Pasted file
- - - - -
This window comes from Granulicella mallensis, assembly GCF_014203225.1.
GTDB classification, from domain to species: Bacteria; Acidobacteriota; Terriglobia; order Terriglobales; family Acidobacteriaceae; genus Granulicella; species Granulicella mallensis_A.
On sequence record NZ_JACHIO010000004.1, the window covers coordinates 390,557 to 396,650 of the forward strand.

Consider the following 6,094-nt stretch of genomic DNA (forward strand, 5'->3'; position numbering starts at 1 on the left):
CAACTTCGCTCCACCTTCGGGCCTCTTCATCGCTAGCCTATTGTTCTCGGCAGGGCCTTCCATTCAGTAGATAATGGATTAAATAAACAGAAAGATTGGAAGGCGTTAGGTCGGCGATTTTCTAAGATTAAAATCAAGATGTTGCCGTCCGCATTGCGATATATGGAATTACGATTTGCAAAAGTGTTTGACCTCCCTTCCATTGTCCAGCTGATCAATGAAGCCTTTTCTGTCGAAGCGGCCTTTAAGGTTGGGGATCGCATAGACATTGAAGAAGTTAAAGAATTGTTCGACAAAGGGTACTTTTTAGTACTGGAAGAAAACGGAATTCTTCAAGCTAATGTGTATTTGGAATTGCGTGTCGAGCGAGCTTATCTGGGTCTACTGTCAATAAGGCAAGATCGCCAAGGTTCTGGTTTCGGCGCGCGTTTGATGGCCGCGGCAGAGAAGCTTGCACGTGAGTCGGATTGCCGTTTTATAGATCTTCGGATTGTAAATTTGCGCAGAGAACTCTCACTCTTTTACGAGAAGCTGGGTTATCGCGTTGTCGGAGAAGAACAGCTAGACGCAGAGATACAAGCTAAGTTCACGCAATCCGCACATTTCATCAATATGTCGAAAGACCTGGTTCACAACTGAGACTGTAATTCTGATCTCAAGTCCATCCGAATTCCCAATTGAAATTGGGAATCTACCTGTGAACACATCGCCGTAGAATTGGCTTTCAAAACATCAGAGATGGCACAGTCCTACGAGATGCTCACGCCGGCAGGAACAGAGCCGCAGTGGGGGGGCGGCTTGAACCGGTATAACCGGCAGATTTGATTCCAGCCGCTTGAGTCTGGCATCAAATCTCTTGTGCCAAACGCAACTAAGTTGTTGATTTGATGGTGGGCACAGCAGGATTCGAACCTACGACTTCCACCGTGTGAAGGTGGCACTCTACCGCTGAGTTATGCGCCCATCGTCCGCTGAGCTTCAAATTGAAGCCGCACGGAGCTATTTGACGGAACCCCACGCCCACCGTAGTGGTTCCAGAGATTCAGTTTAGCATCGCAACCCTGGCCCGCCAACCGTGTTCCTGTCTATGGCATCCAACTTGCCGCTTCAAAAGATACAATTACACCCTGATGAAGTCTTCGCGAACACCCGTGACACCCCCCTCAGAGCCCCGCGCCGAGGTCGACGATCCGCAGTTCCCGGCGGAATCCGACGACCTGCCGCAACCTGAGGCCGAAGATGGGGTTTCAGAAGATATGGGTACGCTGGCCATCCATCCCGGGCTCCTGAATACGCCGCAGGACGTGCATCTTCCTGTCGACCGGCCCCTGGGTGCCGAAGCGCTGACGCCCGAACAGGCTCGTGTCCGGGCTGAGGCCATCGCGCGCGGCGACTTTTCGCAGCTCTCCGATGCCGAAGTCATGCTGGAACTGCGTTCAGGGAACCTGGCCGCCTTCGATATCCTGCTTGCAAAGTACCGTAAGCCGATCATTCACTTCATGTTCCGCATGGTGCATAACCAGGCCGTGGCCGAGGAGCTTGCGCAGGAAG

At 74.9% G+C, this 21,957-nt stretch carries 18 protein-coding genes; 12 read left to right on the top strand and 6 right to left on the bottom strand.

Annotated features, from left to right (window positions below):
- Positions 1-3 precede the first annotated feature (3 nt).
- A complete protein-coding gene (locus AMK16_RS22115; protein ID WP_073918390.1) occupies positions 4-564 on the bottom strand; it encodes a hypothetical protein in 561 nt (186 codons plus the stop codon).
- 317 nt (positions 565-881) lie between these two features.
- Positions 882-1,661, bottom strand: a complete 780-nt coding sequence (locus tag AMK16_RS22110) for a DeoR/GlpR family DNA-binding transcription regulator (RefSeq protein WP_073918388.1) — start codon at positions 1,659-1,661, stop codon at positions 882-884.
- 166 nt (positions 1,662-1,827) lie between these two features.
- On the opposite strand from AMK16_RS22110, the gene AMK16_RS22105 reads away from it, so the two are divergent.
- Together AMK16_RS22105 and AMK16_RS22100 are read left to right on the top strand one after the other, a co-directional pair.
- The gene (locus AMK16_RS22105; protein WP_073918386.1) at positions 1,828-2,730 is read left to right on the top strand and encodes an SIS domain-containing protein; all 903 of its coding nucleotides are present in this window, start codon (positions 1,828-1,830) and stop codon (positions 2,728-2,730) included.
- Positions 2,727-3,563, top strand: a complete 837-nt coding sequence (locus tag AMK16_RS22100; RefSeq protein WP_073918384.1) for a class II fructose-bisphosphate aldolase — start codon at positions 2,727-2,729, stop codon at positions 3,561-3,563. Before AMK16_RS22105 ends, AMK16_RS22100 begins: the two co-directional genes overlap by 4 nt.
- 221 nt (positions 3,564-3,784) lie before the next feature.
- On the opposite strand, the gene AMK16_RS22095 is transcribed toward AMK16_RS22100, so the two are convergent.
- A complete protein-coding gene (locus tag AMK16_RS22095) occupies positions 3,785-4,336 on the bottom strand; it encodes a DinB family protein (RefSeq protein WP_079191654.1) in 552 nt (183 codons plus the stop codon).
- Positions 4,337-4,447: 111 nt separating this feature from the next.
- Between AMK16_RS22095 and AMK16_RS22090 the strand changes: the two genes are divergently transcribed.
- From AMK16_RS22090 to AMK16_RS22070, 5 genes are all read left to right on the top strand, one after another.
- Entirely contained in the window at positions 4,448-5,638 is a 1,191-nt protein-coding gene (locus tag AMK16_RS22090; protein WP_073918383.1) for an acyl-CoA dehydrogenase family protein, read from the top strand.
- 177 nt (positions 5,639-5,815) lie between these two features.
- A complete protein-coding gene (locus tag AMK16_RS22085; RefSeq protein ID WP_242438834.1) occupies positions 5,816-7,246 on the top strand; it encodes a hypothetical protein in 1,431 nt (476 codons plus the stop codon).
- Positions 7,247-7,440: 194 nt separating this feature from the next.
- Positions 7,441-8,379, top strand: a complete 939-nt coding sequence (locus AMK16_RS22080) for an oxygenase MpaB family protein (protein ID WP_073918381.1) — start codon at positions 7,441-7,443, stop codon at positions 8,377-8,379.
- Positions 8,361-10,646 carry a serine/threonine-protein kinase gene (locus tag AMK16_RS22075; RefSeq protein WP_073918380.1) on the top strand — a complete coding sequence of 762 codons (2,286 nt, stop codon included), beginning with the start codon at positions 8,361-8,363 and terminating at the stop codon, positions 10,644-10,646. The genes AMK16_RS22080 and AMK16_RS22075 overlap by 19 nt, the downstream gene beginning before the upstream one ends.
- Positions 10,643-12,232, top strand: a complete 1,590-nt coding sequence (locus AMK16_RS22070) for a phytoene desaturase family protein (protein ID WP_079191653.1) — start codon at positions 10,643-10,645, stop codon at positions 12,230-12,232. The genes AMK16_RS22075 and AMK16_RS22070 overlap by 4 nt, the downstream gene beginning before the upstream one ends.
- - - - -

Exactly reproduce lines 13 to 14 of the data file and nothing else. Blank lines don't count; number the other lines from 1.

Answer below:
- On the opposite strand from AMK16_RS22110, the gene AMK16_RS22105 reads away from it, so the two are divergent.
- Together AMK16_RS22105 and AMK16_RS22100 are read left to right on the top strand one after the other, a co-directional pair.